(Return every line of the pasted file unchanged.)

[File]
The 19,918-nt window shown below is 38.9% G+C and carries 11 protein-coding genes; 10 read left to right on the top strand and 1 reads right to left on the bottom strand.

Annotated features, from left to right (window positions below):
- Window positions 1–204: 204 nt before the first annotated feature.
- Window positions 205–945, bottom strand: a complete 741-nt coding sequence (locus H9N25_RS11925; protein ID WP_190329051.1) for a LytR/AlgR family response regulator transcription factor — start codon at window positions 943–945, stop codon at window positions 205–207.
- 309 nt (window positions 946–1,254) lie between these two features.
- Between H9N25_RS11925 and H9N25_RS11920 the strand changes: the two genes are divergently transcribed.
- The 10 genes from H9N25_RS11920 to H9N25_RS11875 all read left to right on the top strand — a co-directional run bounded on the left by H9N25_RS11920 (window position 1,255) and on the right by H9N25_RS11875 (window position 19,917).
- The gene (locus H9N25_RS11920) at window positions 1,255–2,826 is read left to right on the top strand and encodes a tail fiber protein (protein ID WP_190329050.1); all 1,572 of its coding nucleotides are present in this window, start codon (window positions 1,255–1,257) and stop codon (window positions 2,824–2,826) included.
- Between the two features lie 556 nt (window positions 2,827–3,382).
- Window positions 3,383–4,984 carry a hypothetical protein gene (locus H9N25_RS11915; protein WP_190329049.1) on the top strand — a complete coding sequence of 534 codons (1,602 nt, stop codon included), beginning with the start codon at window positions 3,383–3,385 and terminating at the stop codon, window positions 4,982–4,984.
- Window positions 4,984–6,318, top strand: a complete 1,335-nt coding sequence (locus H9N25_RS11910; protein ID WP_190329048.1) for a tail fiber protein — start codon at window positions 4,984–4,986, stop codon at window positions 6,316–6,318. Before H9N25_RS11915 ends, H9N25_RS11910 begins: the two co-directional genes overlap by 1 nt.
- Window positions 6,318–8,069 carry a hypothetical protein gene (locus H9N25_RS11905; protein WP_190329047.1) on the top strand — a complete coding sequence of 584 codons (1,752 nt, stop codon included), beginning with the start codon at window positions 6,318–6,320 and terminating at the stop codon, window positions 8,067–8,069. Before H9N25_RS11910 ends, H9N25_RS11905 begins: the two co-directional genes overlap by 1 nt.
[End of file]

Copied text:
The 19,918-nt window shown below is 38.9% G+C and carries 11 protein-coding genes; 10 read left to right on the top strand and 1 reads right to left on the bottom strand.

Annotated features, from left to right (window positions below):
- Window positions 1–204: 204 nt before the first annotated feature.
- Window positions 205–945, bottom strand: a complete 741-nt coding sequence (locus H9N25_RS11925; protein ID WP_190329051.1) for a LytR/AlgR family response regulator transcription factor — start codon at window positions 943–945, stop codon at window positions 205–207.
- 309 nt (window positions 946–1,254) lie between these two features.
- Between H9N25_RS11925 and H9N25_RS11920 the strand changes: the two genes are divergently transcribed.
- The 10 genes from H9N25_RS11920 to H9N25_RS11875 all read left to right on the top strand — a co-directional run bounded on the left by H9N25_RS11920 (window position 1,255) and on the right by H9N25_RS11875 (window position 19,917).
- The gene (locus H9N25_RS11920) at window positions 1,255–2,826 is read left to right on the top strand and encodes a tail fiber protein (protein ID WP_190329050.1); all 1,572 of its coding nucleotides are present in this window, start codon (window positions 1,255–1,257) and stop codon (window positions 2,824–2,826) included.
- Between the two features lie 556 nt (window positions 2,827–3,382).
- Window positions 3,383–4,984 carry a hypothetical protein gene (locus H9N25_RS11915; protein WP_190329049.1) on the top strand — a complete coding sequence of 534 codons (1,602 nt, stop codon included), beginning with the start codon at window positions 3,383–3,385 and terminating at the stop codon, window positions 4,982–4,984.
- Window positions 4,984–6,318, top strand: a complete 1,335-nt coding sequence (locus H9N25_RS11910; protein ID WP_190329048.1) for a tail fiber protein — start codon at window positions 4,984–4,986, stop codon at window positions 6,316–6,318. Before H9N25_RS11915 ends, H9N25_RS11910 begins: the two co-directional genes overlap by 1 nt.
- Window positions 6,318–8,069 carry a hypothetical protein gene (locus H9N25_RS11905; protein WP_190329047.1) on the top strand — a complete coding sequence of 584 codons (1,752 nt, stop codon included), beginning with the start codon at window positions 6,318–6,320 and terminating at the stop codon, window positions 8,067–8,069. Before H9N25_RS11910 ends, H9N25_RS11905 begins: the two co-directional genes overlap by 1 nt.